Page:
Scotland v Ireland, RBS 6 Nations, 24 February 2013

Scotland managed to come away with a win in front of 67,006 spectators that, to be honest, they really shouldn’t have had. Post match comment on the radio described it as a ‘Quasimodo Win’ – ugly, but very welcome!

 

Ireland owned the first half. With almost 70 percent of possession and territory, the men in green must have been scratching their heads as to why they were only 3-0 up at half time. Several close in assaults on the Scottish line, as well as a man advantage when Ryan Grant was yellow-carded, couldn’t help the visitors into a lead. It wasn’t until 5 minutes before half time that debut stand-off, Paddy Jackson, managed to get a penalty over the sticks for those three points. All-in-all it was a relieved home crowd that cheered the players off the pitch when referee Wayne Barnes blew up for half time.

 

Three minutes of the second half was all it took the Irish to come up with the expected – and deserved – five-pointer. Getting the ball back from a Scottish upfield kick, play was quickly worked up to the 22, where the forwards combined with the backs to swing the play from one side and back, which left a simple pass out to Craig Gilroy who dived over between two defenders for the touch down. Jackson then missed yet another kick to keep the score at a reasonable 8-0 to Ireland.

From this point the home side seemed to grow in confidence and went on the offensive. Driving Ireland back into their own 22 and keeping them there, it was Scotland’s turn to take the initiative. Penalties from Greg Laidlaw (pictured with No. 4) at 52, 59, 63 and 73 minutes got the Scot’s noses in front at 12-8 and with five minutes to go, what seemd like a dream at the start of the match was becoming a reality. Could the team hold on for their first back-to-back wins since 2001? History will show that they did, but it wasn’t for the want of trying! Letting the Irish back into the game with seconds to go, the visitors won a penalty from a collapsed five-metre scrum and choose to run the ball Hammering at the line with the pack, then swinging the ball out to the left, where debut centre, Luke Marshall dropped the ball and then gave away a penalty for holding on to compound a miserable day for the new boys. Barnes consulted his watch, blew up for full time and Murrayfield erupted. 12-8 to the unfancied Scottish team, who now, inexpicably, have a mathematical chance of the championship!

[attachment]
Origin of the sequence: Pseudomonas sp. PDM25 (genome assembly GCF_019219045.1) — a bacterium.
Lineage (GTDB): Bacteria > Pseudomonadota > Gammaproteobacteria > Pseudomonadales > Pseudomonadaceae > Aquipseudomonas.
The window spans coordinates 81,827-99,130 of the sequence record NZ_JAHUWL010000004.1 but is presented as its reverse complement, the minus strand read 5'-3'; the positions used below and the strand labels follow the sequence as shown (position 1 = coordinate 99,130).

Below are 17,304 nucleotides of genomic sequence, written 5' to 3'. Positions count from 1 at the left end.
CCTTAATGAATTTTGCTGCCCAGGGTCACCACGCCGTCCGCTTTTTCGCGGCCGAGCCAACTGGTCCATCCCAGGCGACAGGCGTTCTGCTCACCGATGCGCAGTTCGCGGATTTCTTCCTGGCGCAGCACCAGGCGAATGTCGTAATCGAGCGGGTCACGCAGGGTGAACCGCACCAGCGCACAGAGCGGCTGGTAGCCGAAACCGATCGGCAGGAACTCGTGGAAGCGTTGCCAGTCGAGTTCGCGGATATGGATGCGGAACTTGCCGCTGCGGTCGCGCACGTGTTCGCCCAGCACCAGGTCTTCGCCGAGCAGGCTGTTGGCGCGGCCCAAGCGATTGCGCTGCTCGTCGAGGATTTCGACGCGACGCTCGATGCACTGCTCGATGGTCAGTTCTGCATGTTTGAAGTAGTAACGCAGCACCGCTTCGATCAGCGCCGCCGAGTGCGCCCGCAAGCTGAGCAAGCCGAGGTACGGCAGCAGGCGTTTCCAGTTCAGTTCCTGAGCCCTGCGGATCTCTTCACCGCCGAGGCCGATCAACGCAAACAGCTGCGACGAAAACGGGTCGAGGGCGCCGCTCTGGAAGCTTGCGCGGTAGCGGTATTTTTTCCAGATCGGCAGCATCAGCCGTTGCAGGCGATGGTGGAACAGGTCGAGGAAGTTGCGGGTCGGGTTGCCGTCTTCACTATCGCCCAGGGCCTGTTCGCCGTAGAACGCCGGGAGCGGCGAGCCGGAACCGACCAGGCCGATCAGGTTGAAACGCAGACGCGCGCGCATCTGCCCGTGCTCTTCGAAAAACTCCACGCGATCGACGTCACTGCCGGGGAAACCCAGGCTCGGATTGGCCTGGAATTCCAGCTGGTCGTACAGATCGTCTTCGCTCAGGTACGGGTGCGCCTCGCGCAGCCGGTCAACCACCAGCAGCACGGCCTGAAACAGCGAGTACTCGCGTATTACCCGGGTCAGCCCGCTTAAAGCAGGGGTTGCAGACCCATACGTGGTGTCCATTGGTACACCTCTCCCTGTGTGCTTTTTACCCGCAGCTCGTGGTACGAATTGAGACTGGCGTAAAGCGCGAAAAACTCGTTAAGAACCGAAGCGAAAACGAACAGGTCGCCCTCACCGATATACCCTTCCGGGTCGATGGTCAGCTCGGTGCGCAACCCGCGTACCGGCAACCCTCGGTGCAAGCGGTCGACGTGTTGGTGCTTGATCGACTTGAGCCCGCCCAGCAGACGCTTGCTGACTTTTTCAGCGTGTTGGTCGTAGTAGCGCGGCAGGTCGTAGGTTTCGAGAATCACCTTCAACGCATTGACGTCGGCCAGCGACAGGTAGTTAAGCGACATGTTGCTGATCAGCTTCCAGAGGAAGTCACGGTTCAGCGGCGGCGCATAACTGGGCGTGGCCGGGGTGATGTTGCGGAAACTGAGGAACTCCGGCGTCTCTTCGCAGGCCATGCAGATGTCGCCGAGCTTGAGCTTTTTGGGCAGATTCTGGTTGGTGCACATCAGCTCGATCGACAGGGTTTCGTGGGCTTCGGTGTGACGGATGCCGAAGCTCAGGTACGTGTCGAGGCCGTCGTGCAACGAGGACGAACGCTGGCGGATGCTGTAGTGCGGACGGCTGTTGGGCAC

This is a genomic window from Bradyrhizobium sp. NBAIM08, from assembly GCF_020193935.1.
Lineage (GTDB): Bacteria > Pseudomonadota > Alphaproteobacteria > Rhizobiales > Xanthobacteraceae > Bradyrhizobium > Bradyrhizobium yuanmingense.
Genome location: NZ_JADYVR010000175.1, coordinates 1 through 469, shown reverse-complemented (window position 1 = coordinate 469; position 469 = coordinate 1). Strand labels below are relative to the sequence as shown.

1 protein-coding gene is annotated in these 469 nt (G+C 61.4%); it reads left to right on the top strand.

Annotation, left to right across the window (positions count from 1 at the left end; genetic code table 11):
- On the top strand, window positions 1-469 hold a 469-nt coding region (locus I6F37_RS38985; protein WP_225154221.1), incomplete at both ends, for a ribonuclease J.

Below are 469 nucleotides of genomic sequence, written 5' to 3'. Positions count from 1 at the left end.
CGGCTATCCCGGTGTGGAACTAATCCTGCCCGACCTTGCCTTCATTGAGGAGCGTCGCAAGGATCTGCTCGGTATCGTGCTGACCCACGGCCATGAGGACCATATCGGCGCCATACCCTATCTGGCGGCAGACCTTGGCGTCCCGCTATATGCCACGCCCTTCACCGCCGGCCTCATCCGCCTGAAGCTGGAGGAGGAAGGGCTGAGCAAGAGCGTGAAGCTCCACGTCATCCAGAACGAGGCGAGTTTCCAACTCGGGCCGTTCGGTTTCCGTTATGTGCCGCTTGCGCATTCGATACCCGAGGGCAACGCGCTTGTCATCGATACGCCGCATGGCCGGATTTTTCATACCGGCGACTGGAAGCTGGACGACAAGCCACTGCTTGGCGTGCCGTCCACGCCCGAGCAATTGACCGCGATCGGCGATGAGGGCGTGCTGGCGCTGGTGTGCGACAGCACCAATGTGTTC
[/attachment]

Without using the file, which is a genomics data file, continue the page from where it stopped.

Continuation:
So, can the turn around in fortunes be solely down to Scott Johnson and his team. It’s likely. The players are mostly the same, the backroom staff are mostly the same and the time given over to International training is the same as it all was back in November. What seems to have changed is the overall ambience around the team. Peter Wright, the former Scottish front rower, said in the post-match radio analysis that the players are all going around with big grins in their faces as they have no idea what Johnson is going to do or say from one minute to the next and, so far, he seems to be keeping at bay the corporate approach that managers in the past may have had. Will it continue if he gets the permanent post? Who knows. We can but hope.

Report and Photos – John Preece

Web – www.photoboxgallery.com/jlp-photography

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